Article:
Eisenhart Scholar Finds Serving Community Prepares Her for Future Career in Nursing
“Nursing is about helping others, and volunteering is a way to help,” says Sarah Martin ’24. “It goes hand in hand.”
From mentoring younger students, to leading cooking groups in a retirement home, to showing students what their new city has to offer, Sarah Martin ’24 is persistent about finding ways to help others.
It’s what makes the sophomore Nursing major from Baltimore, MD, a perfect fit in York College of Pennsylvania’s Eisenhart Community Scholars program: someone who demonstrates “a commitment to common good and to the community” and “empathy toward diverse people and diverse situations.”
When applying for the program, Martin made a video of her service throughout a two-year process of earning her Girl Scout Gold Award as a first-year college student. She partnered with a local retirement home to lead six cooking groups, where she worked with residents to “make cooking engaging” through fun, basic recipes like apple streusel. During the project, she also led some other activities and crafts for the residents. “It was really fun to work with them,” she says.
Leading the next generation
Although Martin won’t officially start her scholar service project until next semester, she’s already jumping into volunteering. After reading the book Creative Confidence by Tom and David Kelley over the summer as part of the program, it made her look at service a little differently. “One of the biggest things about the program is thinking differently and outside of the box, trying to do something in a different way,” she says.
Having mentored younger girls throughout her Girl Scout career, she used that experience to benefit York College’s newest students. During September’s First Friday in downtown York, she led a group of first-year students on a fun tour of their new city. They walked the Rail Trail and Martin introduced them to several local spots, including Central Market and Marketview Arts.
Martin also serves as a good example to younger students because she wasn’t hesitant about getting involved at York College. Despite a challenging course load as a first-year Nursing major, she found time to join the College’s chapter of the Student Nursing Association of Pennsylvania (SNAP), in which she will serve as a legislative representative starting next spring. She’s also part of the nursing Intervarsity Christian Fellowship and took on a job as a desk attendant at the Grumbacher Sport and Fitness Center. “I work out a lot, so it was convenient to work there,” she says.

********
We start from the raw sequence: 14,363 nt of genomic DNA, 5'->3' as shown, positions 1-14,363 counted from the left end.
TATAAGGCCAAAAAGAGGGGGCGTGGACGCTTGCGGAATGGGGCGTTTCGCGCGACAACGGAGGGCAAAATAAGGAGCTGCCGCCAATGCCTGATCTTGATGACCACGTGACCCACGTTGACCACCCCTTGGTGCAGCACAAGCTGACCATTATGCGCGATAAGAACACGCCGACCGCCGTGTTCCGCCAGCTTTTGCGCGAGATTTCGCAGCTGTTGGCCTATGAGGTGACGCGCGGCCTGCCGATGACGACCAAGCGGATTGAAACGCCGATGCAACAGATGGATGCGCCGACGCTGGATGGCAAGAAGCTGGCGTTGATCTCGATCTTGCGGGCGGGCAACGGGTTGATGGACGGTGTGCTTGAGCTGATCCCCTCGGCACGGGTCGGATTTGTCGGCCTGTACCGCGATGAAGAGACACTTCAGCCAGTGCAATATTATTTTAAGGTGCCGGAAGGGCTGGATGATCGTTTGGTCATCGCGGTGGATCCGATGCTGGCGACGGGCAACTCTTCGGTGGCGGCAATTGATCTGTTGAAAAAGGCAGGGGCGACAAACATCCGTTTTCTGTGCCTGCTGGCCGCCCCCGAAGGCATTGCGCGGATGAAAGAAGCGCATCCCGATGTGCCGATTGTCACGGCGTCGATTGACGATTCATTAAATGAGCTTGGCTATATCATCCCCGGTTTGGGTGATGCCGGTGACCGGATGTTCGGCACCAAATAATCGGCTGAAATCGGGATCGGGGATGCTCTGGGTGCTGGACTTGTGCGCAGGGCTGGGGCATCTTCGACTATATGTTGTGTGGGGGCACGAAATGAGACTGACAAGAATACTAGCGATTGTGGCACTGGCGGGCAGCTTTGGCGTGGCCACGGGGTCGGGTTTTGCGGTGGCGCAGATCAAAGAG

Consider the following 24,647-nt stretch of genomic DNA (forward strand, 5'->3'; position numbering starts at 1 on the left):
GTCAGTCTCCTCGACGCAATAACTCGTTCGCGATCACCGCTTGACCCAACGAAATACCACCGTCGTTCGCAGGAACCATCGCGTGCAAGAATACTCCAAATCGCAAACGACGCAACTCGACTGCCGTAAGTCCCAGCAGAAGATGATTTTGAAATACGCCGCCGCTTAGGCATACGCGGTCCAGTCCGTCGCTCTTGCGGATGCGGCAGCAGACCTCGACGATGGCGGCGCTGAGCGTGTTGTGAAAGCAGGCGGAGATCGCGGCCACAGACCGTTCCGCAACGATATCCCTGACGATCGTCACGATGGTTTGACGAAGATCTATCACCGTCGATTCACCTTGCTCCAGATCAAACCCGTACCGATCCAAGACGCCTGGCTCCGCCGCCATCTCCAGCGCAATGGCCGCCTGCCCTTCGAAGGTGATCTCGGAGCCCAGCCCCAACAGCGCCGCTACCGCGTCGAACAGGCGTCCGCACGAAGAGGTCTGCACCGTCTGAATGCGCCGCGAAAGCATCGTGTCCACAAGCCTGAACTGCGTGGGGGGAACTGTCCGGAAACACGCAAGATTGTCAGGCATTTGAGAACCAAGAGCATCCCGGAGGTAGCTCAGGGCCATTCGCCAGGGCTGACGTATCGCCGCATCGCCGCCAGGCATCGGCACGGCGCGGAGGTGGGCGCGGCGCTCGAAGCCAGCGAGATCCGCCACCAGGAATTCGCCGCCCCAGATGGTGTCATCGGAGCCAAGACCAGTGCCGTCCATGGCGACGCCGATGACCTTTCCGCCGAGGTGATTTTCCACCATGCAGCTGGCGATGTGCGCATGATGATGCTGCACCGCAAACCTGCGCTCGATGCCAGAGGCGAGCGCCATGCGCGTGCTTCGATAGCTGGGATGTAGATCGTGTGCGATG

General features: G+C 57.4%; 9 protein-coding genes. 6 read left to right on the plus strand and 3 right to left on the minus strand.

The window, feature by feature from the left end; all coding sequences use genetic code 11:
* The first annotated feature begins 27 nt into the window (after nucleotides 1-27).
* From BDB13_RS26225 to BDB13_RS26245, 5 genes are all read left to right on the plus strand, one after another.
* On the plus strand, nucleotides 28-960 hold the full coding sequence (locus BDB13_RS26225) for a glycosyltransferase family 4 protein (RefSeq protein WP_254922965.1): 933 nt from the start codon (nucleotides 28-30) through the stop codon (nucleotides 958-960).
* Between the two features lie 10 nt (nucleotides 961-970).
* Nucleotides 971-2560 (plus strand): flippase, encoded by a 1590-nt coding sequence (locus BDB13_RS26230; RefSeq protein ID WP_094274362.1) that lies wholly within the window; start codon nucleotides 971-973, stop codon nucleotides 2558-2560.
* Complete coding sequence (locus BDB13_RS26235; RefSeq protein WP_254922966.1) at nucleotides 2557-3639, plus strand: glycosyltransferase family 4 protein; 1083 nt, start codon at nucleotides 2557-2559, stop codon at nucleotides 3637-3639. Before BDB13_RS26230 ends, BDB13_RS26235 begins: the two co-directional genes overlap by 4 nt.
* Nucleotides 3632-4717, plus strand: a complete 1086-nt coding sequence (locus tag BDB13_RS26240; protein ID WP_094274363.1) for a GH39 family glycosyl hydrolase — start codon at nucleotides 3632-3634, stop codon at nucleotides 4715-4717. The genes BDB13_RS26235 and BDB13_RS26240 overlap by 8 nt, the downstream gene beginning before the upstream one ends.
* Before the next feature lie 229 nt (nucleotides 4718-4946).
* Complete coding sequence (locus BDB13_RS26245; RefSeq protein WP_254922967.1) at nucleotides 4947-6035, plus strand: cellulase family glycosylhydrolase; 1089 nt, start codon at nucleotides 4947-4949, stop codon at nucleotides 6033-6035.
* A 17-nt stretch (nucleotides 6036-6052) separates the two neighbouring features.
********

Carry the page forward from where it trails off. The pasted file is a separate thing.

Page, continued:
She also joined the student-run YCP EMS in a ride-along role. The program, started this past spring, is completely managed by students and attends to emergencies on campus, assisting until a transport-capable unit can arrive.
Off campus, she volunteers with York’s Habitat for Humanity, where she has spent several Saturdays pouring concrete and moving lumber to help build housing complexes in downtown York.
Preparing for the future
There are so many different ways for a nurse to pursue his or her life’s work, and Martin is ready to experience them all through her studies at York College. She hasn’t chosen a particular area of nursing yet, and that’s why she looks forward to her time ahead. “I’m hoping to get a lot of various clinical experiences at York to find my passion,” she says. “I know York will help prepare me for different types of nursing.”
Martin sees the Eisenhart Community Scholars program as another great way to prepare her for her career. “Nursing is about helping others, and volunteering is a way to help. It goes hand in hand,” she says. “I can use all of the experience (from the program) as well as the experience I will gain from the York community to help me be a better nurse and understand patients.”
York College supports students as they work to turn career dreams into reality. Some 99% of new, full-time students receive financial assistance or scholarships. A variety of scholarships and grants are available, based on both merit and financial need.